Prof. Emeritus Dietrich Müller, a renowned experimental physicist at the University of Chicago who spent half a century building instruments to study energetic particles from space called cosmic rays, died Dec. 22 at the age of 85.
Müller helped build experiments that took data during space shuttle flights and aboard balloons circling above the Arctic and Antarctic, measuring energetic particles called cosmic rays that zip through our solar system from elsewhere in the galaxy. These experiments revealed new information about cosmic rays, which offer a window into the stars and astrophysical phenomena around us, as well as the fundamental makeup of the universe. For example, one of Müller’s instruments collected some of the first evidence that there are more positrons in the galaxy than predicted—a mystery which has continued to puzzle scientists for decades.
“Dietrich was a renowned cosmic ray experimentalist with a gift for devising innovative instrumentation,” said Prof. Scott Wakely, Müller’s friend and colleague for many years. “He was legendary for asking exactly the question you should have been thinking about, but weren’t.”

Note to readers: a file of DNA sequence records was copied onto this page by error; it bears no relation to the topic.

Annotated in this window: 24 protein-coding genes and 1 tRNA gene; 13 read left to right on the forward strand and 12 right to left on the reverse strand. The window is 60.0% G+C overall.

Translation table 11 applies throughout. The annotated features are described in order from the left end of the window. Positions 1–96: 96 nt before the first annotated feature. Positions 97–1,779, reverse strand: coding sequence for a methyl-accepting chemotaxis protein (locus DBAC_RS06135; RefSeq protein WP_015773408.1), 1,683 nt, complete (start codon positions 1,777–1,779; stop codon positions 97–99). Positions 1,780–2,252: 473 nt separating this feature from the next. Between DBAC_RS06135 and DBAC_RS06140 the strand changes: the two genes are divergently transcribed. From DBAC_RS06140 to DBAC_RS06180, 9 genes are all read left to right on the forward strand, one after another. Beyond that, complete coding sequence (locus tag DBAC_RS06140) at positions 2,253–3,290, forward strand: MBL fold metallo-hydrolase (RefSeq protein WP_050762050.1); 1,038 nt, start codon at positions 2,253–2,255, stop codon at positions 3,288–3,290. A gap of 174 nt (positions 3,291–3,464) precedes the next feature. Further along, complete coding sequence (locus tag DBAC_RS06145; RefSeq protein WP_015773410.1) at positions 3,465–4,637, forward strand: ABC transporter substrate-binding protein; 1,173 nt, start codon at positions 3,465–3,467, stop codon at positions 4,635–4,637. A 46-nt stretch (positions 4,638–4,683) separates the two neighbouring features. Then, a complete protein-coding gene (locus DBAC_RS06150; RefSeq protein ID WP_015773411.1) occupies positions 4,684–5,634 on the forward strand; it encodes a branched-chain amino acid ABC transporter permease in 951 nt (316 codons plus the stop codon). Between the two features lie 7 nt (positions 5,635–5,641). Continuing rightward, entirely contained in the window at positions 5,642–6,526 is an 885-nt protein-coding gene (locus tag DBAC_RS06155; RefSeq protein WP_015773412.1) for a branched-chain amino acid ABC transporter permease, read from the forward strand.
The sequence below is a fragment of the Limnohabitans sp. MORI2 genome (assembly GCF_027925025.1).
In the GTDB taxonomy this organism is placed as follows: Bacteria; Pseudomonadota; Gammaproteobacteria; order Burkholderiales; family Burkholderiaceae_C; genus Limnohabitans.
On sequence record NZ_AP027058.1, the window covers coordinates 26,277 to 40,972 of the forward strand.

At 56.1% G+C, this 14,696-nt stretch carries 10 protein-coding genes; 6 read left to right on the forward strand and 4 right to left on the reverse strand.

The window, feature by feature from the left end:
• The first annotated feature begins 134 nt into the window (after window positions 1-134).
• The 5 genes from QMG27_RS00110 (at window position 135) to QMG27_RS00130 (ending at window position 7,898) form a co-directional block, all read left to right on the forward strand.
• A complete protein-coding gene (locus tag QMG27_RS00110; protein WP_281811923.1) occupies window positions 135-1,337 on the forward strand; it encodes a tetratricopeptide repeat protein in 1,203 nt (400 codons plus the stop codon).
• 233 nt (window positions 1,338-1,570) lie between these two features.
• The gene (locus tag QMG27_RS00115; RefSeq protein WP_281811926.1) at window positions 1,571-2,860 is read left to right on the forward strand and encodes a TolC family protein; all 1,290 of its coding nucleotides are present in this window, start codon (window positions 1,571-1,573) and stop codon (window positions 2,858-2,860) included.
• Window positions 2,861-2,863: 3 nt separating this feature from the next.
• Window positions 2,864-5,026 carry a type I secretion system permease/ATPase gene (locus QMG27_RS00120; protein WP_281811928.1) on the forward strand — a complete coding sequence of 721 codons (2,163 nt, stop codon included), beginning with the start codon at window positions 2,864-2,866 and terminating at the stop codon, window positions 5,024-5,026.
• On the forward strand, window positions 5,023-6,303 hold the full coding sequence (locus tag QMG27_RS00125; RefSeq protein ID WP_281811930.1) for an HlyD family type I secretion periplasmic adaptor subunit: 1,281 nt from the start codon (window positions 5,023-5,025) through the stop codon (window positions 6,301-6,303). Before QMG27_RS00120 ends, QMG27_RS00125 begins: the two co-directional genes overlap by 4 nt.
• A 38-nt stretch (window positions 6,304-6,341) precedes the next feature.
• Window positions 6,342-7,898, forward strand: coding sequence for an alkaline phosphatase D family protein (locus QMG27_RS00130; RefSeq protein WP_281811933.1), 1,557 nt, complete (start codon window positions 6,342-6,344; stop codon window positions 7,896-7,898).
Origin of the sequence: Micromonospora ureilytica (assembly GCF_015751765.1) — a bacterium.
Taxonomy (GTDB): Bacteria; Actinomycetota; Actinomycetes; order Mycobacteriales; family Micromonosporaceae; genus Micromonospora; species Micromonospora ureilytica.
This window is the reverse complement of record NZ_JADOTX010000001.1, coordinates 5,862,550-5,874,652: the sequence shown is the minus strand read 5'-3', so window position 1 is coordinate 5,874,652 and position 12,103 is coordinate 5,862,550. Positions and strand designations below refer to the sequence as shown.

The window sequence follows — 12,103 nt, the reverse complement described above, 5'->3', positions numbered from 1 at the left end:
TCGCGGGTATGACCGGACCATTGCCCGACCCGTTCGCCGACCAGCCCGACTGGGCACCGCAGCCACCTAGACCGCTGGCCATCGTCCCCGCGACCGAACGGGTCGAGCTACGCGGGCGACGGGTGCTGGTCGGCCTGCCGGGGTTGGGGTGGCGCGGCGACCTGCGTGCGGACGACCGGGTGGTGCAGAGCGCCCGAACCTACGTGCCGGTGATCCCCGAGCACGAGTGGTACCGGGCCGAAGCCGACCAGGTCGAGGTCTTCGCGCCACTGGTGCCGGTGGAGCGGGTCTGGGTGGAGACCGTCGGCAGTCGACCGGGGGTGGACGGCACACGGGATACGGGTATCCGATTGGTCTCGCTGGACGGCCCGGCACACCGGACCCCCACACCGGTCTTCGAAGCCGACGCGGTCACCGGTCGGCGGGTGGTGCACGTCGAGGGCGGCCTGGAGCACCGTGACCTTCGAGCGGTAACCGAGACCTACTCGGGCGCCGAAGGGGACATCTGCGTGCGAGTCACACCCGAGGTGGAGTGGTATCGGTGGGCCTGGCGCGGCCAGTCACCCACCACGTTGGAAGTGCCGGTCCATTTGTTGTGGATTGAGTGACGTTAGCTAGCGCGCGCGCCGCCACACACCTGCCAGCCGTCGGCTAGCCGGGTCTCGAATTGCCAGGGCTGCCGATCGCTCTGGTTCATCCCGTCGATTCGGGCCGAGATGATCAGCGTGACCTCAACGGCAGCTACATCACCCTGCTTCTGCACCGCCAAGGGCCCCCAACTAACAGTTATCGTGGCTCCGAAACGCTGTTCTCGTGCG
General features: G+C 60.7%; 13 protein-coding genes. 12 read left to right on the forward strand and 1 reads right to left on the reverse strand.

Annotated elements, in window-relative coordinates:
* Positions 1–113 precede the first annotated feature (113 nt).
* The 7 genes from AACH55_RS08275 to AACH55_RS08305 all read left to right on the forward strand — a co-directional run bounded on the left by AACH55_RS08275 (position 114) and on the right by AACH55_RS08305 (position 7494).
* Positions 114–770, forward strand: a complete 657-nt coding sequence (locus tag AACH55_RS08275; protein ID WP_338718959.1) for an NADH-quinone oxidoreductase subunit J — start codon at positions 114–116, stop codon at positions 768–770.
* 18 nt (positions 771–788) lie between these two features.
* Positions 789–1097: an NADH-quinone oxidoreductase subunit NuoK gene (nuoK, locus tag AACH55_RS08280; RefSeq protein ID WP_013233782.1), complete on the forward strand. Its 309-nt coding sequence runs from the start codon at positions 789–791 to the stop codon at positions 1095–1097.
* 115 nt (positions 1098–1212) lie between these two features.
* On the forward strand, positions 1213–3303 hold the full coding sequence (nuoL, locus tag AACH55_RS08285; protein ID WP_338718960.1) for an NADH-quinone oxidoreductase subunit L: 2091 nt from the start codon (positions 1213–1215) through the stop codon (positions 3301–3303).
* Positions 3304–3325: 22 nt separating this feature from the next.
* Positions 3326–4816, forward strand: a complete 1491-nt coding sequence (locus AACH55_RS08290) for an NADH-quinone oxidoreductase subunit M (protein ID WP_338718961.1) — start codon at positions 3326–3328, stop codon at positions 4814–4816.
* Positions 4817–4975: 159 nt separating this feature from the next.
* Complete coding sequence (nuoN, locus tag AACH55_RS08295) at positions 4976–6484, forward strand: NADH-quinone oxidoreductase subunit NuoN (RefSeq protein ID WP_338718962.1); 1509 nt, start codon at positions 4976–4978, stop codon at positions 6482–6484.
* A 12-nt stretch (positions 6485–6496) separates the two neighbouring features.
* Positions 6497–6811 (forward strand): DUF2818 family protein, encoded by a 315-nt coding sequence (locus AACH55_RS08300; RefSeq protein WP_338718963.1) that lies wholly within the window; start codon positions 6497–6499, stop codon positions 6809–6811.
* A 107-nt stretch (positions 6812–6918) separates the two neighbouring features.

“With him goes an era,” said longtime colleague Michael Turner, the Bruce V. and Diana M. Rauner Distinguished Service Professor Emeritus at UChicago.
Born in Leipzig, Germany in 1936, Müller received degrees in physics at the Universities of Leipzig and Bonn in Germany. After receiving his Ph.D., he arrived at the Enrico Fermi Institute at UChicago in 1968 as a research associate and joined the Department of Physics in 1970 as an assistant professor. He would remain a member of the UChicago community for more than 50 years.
Müller joined an extraordinary group of physicists at the University of Chicago studying cosmic rays—a source of great scientific excitement. These extraterrestrial particles arrive at Earth as messengers from all sorts of interesting events and places, including from the sun as well as supernovae and powerful stars elsewhere in the galaxy.
Cosmic rays can reveal hints about everything from dark matter to how elements are made. “They are this extraordinary source of information,” said Turner. “We can’t travel around the universe, but we can get these samples of material that have traveled here from elsewhere in the galaxy and beyond.”
In his early years, Müller worked with Prof. Peter Meyer on an experiment affectionately nicknamed the “Chicago Egg,” a large instrument that flew aboard the Challenger space shuttle. It was a difficult project, as Müller himself would later recall: “The shuttle was still in development, and NASA imposed new requirements almost daily; the type of detector we were trying to build was entirely new and not proven before.” Nonetheless, the Egg successfully made direct observations of high-energy cosmic rays at energies beyond the reach of most detectors.